Response Latencies During Confrontation Picture Naming in Aphasia: Are Proxy Measurements Sufficient?

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Journal of Speech, Language, and Hearing Research

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Purpose: Anomia, or word-finding difficulty, is a prevalent and persistent feature of aphasia, a neurogenic language disorder affecting millions of people in the United States. Anomia assessments are essential for measuring performance and monitoring outcomes in clinical settings. This study aims to evaluate the reliability of response time (RT) annotation based on spectrograms and assess the predictive utility of proxy RTs collected during computerized naming tests. Method: Archival data from 10 people with aphasia were used. Trained research assistants phonemically transcribed participants' responses, and RTs were generated from the onset of picture stimulus to the initial phoneme of the first complete attempt. RTs were measured in two ways: hand-generated RTs (from spectrograms) and proxy RTs (automatically extracted online). Interrater agreement was evaluated based on interclass correlation coefficients and generalizability theory tools including variance partitioning and the φ-coefficient. The predictive utility of proxy RTs was evaluated within a linear mixed-effects framework. Results: RT annotation reliability showed near-perfect agreement across research assistants (φ-coefficient = .93), and the variance accounted for by raters was negligible. Furthermore, proxy RTs significantly and strongly predicted hand-annotated RTs (R2 = ~0.82), suggesting their utility as an alternative measure. Conclusions: The study confirms the reliability of RT annotation and demonstrates the predictive utility of proxy RTs in estimating RTs during computerized naming tests. Incorporating proxy RTs can enhance clinical assessments, providing additional information for cognitive measurement. Further research with larger samples and exploring the impact of using proxy RTs in different psychometric models could optimize clinical protocols and improve communication interventions for individuals with aphasia.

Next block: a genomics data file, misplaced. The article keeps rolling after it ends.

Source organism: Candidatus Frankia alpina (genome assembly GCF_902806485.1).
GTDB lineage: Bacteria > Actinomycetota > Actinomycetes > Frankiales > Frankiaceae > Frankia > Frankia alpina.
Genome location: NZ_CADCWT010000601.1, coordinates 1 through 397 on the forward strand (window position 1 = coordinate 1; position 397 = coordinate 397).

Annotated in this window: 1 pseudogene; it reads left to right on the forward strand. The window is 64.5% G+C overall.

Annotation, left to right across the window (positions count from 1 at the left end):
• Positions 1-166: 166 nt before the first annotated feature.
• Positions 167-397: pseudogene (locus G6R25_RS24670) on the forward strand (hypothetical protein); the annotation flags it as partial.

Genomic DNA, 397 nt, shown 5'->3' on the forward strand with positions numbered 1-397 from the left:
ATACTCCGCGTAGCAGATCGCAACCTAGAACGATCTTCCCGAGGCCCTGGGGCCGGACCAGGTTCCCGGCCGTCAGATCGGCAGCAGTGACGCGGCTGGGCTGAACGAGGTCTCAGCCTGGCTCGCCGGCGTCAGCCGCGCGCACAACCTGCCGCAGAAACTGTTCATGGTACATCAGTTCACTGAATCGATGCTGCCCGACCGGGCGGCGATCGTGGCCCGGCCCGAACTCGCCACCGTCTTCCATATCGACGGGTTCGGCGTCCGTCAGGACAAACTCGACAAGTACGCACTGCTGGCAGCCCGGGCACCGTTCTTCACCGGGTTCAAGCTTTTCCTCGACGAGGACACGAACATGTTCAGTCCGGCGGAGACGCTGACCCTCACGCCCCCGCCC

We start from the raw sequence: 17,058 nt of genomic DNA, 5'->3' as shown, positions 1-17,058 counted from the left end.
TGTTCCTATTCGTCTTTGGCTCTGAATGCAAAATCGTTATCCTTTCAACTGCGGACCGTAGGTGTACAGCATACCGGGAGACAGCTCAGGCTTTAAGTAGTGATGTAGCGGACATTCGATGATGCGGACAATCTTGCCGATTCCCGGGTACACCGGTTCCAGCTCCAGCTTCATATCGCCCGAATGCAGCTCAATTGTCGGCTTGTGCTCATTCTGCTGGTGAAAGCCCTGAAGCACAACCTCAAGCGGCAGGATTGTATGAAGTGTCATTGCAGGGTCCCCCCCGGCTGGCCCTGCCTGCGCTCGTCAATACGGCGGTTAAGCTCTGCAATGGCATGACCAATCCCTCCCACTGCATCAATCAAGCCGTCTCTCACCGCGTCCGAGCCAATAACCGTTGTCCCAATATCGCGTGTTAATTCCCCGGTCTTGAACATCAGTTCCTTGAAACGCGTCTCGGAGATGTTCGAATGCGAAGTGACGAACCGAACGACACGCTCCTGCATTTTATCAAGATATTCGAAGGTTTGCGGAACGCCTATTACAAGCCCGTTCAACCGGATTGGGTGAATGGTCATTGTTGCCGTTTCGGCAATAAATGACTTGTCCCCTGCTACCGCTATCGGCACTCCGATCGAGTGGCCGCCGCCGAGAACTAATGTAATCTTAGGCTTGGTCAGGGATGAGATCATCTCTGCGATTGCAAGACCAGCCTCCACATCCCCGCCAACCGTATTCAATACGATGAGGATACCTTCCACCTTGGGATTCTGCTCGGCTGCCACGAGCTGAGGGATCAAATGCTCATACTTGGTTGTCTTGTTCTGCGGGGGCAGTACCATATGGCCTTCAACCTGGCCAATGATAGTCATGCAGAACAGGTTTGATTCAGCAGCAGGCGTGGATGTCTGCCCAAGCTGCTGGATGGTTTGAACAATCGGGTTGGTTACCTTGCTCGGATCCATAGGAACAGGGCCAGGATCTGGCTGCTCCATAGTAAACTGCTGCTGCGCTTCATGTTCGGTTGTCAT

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American Speech-Language-Hearing Association